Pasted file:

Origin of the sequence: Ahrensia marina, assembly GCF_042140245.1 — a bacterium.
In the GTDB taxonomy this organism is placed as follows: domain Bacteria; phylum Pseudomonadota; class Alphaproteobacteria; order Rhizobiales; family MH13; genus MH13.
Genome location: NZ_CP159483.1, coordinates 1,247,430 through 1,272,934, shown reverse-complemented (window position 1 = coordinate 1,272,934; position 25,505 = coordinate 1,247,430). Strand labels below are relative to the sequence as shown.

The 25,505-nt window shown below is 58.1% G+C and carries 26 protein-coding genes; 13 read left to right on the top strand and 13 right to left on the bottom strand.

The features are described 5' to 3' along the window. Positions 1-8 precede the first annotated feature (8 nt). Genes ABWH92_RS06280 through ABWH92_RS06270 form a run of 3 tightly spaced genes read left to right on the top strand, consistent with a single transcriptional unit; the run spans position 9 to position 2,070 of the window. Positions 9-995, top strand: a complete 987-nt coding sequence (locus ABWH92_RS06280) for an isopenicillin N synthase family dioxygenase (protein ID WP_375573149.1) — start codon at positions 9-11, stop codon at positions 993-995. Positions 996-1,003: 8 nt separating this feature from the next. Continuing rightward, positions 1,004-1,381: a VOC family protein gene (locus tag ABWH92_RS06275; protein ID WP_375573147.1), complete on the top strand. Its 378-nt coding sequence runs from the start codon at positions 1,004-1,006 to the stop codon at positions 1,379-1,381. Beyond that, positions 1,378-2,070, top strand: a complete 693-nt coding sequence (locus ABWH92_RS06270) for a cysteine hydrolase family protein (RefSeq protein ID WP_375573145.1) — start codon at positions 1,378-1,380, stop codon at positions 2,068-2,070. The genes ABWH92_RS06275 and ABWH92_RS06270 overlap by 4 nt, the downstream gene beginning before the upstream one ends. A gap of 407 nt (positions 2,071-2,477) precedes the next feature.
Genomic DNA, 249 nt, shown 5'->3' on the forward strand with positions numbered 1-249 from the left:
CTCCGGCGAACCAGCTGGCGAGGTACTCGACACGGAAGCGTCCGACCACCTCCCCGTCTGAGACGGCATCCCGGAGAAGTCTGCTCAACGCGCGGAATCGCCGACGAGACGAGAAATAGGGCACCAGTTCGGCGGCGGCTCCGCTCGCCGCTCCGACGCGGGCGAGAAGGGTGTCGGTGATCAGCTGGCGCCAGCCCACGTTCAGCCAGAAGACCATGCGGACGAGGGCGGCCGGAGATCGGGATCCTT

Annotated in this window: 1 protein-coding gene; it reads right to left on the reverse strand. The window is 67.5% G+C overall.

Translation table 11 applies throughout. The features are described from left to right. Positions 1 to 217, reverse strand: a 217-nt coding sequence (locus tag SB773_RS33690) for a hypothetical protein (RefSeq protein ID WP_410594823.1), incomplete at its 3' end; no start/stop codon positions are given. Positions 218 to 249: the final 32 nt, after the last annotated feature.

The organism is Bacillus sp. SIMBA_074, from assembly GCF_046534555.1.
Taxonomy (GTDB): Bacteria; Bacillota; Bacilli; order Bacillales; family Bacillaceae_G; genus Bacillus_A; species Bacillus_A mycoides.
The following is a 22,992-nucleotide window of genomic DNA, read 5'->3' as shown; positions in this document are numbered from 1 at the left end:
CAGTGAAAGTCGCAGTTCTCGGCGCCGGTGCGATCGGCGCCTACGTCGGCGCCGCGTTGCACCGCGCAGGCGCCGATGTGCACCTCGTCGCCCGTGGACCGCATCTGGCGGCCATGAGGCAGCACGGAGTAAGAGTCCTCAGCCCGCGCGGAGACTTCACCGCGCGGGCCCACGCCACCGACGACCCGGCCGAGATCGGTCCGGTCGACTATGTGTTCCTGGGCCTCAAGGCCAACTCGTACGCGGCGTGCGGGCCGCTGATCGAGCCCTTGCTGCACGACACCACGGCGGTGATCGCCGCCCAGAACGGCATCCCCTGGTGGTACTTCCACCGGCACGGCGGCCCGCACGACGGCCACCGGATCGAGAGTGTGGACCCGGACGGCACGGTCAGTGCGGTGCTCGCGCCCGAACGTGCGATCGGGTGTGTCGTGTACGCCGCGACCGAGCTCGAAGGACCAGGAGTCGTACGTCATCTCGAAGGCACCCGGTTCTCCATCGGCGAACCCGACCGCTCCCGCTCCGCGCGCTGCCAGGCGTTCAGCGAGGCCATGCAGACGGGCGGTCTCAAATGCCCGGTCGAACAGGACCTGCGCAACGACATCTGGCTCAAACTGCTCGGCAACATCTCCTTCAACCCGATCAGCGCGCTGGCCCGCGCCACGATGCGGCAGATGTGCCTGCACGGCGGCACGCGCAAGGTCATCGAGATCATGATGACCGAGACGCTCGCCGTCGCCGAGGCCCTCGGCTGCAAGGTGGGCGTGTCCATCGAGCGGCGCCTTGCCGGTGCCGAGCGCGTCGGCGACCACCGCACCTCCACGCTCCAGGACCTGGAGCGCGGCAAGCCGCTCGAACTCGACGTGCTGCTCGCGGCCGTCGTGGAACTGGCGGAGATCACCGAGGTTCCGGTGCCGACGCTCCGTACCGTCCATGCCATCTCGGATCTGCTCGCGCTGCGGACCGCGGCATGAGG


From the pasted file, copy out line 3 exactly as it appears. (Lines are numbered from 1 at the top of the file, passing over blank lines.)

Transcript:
Genome location: NZ_CP159483.1, coordinates 1,247,430 through 1,272,934, shown reverse-complemented (window position 1 = coordinate 1,272,934; position 25,505 = coordinate 1,247,430). Strand labels below are relative to the sequence as shown.